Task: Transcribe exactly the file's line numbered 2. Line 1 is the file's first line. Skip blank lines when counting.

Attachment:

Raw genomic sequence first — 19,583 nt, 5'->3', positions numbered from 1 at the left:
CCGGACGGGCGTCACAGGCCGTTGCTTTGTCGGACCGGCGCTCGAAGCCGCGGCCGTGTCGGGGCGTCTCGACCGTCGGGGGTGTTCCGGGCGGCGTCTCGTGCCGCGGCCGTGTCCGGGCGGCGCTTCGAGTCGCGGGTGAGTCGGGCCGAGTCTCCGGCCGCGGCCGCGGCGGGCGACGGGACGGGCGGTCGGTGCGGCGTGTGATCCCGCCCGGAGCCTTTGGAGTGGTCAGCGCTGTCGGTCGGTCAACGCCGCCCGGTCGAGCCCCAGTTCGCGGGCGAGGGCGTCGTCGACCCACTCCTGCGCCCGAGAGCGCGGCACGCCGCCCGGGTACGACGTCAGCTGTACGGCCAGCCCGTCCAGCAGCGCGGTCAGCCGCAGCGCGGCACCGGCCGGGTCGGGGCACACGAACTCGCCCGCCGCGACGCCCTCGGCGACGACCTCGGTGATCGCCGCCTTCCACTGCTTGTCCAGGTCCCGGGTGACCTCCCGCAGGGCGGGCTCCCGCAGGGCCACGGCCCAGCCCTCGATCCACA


CCGGACGGGCGTCACAGGCCGTTGCTTTGTCGGACCGGCGCTCGAAGCCGCGGCCGTGTCGGGGCGTCTCGACCGTCGGGGGTGTTCCGGGCGGCGTCTCGTGCCGCGGCCGTGTCCGGGCGGCGCTTCGAGTCGCGGGTGAGTCGGGCCGAGTCTCCGGCCGCGGCCGCGGCGGGCGACGGGACGGGCGGTCGGTGCGGCGTGTGATCCCGCCCGGAGCCTTTGGAGTGGTCAGCGCTGTCGGTCGGTCAACGCCGCCCGGTCGAGCCCCAGTTCGCGGGCGAGGGCGTCGTCGACCCACTCCTGCGCCCGAGAGCGCGGCACGCCGCCCGGGTACGACGTCAGCTGTACGGCCAGCCCGTCCAGCAGCGCGGTCAGCCGCAGCGCGGCACCGGCCGGGTCGGGGCACACGAACTCGCCCGCCGCGACGCCCTCGGCGACGACCTCGGTGATCGCCGCCTTCCACTGCTTGTCCAGGTCCCGGGTGACCTCCCGCAGGGCGGGCTCCCGCAGGGCCACGGCCCAGCCCTCGATCCACA